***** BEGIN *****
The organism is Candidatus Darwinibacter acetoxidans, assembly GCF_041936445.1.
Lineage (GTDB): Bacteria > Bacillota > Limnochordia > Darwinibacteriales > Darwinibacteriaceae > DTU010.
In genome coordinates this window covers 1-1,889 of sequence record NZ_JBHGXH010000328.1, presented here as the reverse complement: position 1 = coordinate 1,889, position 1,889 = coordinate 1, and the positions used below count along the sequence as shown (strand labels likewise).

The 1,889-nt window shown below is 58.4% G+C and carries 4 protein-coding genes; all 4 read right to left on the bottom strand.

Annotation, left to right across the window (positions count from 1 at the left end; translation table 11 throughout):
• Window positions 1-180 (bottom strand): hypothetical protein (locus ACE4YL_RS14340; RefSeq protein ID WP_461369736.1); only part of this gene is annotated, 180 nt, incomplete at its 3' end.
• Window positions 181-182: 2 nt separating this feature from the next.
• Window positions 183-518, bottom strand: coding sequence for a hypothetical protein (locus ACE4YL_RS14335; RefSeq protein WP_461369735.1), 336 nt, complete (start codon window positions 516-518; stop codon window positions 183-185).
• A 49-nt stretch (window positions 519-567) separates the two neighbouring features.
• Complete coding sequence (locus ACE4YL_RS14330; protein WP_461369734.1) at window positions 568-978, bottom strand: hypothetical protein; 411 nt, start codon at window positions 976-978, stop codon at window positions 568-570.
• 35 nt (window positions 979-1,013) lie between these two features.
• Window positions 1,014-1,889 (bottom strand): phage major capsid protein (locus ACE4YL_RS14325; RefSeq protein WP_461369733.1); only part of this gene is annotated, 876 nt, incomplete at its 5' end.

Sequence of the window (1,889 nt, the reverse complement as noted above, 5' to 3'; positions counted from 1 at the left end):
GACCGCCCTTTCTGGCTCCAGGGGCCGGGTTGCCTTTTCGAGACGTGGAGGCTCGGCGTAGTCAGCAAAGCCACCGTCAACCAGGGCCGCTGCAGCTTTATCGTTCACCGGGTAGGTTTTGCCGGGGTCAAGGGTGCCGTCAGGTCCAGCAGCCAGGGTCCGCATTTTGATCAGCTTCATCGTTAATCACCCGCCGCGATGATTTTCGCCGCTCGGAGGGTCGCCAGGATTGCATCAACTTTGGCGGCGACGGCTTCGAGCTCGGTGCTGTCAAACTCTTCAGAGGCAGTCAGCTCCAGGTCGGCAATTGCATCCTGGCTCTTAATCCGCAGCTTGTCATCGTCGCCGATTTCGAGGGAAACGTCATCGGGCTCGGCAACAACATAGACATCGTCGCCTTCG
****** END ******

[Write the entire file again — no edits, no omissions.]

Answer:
The organism is Candidatus Darwinibacter acetoxidans, assembly GCF_041936445.1.
Lineage (GTDB): Bacteria > Bacillota > Limnochordia > Darwinibacteriales > Darwinibacteriaceae > DTU010.
In genome coordinates this window covers 1-1,889 of sequence record NZ_JBHGXH010000328.1, presented here as the reverse complement: position 1 = coordinate 1,889, position 1,889 = coordinate 1, and the positions used below count along the sequence as shown (strand labels likewise).

The 1,889-nt window shown below is 58.4% G+C and carries 4 protein-coding genes; all 4 read right to left on the bottom strand.

Annotation, left to right across the window (positions count from 1 at the left end; translation table 11 throughout):
• Window positions 1-180 (bottom strand): hypothetical protein (locus ACE4YL_RS14340; RefSeq protein ID WP_461369736.1); only part of this gene is annotated, 180 nt, incomplete at its 3' end.
• Window positions 181-182: 2 nt separating this feature from the next.
• Window positions 183-518, bottom strand: coding sequence for a hypothetical protein (locus ACE4YL_RS14335; RefSeq protein WP_461369735.1), 336 nt, complete (start codon window positions 516-518; stop codon window positions 183-185).
• A 49-nt stretch (window positions 519-567) separates the two neighbouring features.
• Complete coding sequence (locus ACE4YL_RS14330; protein WP_461369734.1) at window positions 568-978, bottom strand: hypothetical protein; 411 nt, start codon at window positions 976-978, stop codon at window positions 568-570.
• 35 nt (window positions 979-1,013) lie between these two features.
• Window positions 1,014-1,889 (bottom strand): phage major capsid protein (locus ACE4YL_RS14325; RefSeq protein WP_461369733.1); only part of this gene is annotated, 876 nt, incomplete at its 5' end.

Sequence of the window (1,889 nt, the reverse complement as noted above, 5' to 3'; positions counted from 1 at the left end):
GACCGCCCTTTCTGGCTCCAGGGGCCGGGTTGCCTTTTCGAGACGTGGAGGCTCGGCGTAGTCAGCAAAGCCACCGTCAACCAGGGCCGCTGCAGCTTTATCGTTCACCGGGTAGGTTTTGCCGGGGTCAAGGGTGCCGTCAGGTCCAGCAGCCAGGGTCCGCATTTTGATCAGCTTCATCGTTAATCACCCGCCGCGATGATTTTCGCCGCTCGGAGGGTCGCCAGGATTGCATCAACTTTGGCGGCGACGGCTTCGAGCTCGGTGCTGTCAAACTCTTCAGAGGCAGTCAGCTCCAGGTCGGCAATTGCATCCTGGCTCTTAATCCGCAGCTTGTCATCGTCGCCGATTTCGAGGGAAACGTCATCGGGCTCGGCAACAACATAGACATCGTCGCCTTCG